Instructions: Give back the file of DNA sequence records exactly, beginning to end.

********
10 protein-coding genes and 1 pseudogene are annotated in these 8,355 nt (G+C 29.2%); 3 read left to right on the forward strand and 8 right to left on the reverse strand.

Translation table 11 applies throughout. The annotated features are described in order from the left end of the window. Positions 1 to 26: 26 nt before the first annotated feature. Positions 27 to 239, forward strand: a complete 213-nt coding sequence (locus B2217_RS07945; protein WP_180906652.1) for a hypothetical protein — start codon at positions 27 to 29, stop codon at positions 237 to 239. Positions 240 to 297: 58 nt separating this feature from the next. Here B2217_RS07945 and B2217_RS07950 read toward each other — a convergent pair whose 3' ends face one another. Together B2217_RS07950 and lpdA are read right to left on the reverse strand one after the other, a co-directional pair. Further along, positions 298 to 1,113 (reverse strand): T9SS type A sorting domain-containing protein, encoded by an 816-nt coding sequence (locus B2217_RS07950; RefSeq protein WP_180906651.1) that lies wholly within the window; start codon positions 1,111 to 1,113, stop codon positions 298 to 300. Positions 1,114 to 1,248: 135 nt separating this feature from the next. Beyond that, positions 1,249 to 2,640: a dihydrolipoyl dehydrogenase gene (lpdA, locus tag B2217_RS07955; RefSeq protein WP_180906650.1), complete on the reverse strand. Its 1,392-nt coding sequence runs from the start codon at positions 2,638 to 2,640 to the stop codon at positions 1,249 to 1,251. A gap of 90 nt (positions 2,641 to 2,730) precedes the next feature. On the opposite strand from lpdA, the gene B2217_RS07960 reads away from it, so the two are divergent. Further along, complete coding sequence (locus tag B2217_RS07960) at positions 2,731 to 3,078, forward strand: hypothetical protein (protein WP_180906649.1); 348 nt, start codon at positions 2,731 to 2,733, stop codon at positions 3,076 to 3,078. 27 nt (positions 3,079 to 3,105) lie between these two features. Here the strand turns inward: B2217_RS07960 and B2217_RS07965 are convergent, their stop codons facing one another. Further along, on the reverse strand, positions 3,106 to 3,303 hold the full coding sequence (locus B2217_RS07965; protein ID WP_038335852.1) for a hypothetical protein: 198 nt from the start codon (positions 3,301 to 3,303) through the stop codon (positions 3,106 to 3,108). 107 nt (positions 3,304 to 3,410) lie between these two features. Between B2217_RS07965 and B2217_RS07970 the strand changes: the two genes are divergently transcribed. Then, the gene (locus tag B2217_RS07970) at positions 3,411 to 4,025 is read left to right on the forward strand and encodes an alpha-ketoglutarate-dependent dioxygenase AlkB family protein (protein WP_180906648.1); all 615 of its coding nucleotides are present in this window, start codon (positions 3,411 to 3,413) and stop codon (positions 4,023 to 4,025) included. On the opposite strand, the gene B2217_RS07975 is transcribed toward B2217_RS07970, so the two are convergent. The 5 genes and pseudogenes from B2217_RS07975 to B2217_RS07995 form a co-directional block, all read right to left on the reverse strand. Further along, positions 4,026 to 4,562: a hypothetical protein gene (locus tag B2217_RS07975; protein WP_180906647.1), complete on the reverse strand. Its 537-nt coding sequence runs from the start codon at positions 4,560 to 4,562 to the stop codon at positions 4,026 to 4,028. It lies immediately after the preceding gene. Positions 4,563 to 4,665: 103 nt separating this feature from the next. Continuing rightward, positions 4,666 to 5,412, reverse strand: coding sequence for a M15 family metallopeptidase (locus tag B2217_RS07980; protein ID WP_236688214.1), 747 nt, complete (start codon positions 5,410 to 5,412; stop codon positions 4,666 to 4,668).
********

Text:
10 protein-coding genes and 1 pseudogene are annotated in these 8,355 nt (G+C 29.2%); 3 read left to right on the forward strand and 8 right to left on the reverse strand.

Translation table 11 applies throughout. The annotated features are described in order from the left end of the window. Positions 1 to 26: 26 nt before the first annotated feature. Positions 27 to 239, forward strand: a complete 213-nt coding sequence (locus B2217_RS07945; protein WP_180906652.1) for a hypothetical protein — start codon at positions 27 to 29, stop codon at positions 237 to 239. Positions 240 to 297: 58 nt separating this feature from the next. Here B2217_RS07945 and B2217_RS07950 read toward each other — a convergent pair whose 3' ends face one another. Together B2217_RS07950 and lpdA are read right to left on the reverse strand one after the other, a co-directional pair. Further along, positions 298 to 1,113 (reverse strand): T9SS type A sorting domain-containing protein, encoded by an 816-nt coding sequence (locus B2217_RS07950; RefSeq protein WP_180906651.1) that lies wholly within the window; start codon positions 1,111 to 1,113, stop codon positions 298 to 300. Positions 1,114 to 1,248: 135 nt separating this feature from the next. Beyond that, positions 1,249 to 2,640: a dihydrolipoyl dehydrogenase gene (lpdA, locus tag B2217_RS07955; RefSeq protein WP_180906650.1), complete on the reverse strand. Its 1,392-nt coding sequence runs from the start codon at positions 2,638 to 2,640 to the stop codon at positions 1,249 to 1,251. A gap of 90 nt (positions 2,641 to 2,730) precedes the next feature. On the opposite strand from lpdA, the gene B2217_RS07960 reads away from it, so the two are divergent. Further along, complete coding sequence (locus tag B2217_RS07960) at positions 2,731 to 3,078, forward strand: hypothetical protein (protein WP_180906649.1); 348 nt, start codon at positions 2,731 to 2,733, stop codon at positions 3,076 to 3,078. 27 nt (positions 3,079 to 3,105) lie between these two features. Here the strand turns inward: B2217_RS07960 and B2217_RS07965 are convergent, their stop codons facing one another. Further along, on the reverse strand, positions 3,106 to 3,303 hold the full coding sequence (locus B2217_RS07965; protein ID WP_038335852.1) for a hypothetical protein: 198 nt from the start codon (positions 3,301 to 3,303) through the stop codon (positions 3,106 to 3,108). 107 nt (positions 3,304 to 3,410) lie between these two features. Between B2217_RS07965 and B2217_RS07970 the strand changes: the two genes are divergently transcribed. Then, the gene (locus tag B2217_RS07970) at positions 3,411 to 4,025 is read left to right on the forward strand and encodes an alpha-ketoglutarate-dependent dioxygenase AlkB family protein (protein WP_180906648.1); all 615 of its coding nucleotides are present in this window, start codon (positions 3,411 to 3,413) and stop codon (positions 4,023 to 4,025) included. On the opposite strand, the gene B2217_RS07975 is transcribed toward B2217_RS07970, so the two are convergent. The 5 genes and pseudogenes from B2217_RS07975 to B2217_RS07995 form a co-directional block, all read right to left on the reverse strand. Further along, positions 4,026 to 4,562: a hypothetical protein gene (locus tag B2217_RS07975; protein WP_180906647.1), complete on the reverse strand. Its 537-nt coding sequence runs from the start codon at positions 4,560 to 4,562 to the stop codon at positions 4,026 to 4,028. It lies immediately after the preceding gene. Positions 4,563 to 4,665: 103 nt separating this feature from the next. Continuing rightward, positions 4,666 to 5,412, reverse strand: coding sequence for a M15 family metallopeptidase (locus tag B2217_RS07980; protein ID WP_236688214.1), 747 nt, complete (start codon positions 5,410 to 5,412; stop codon positions 4,666 to 4,668).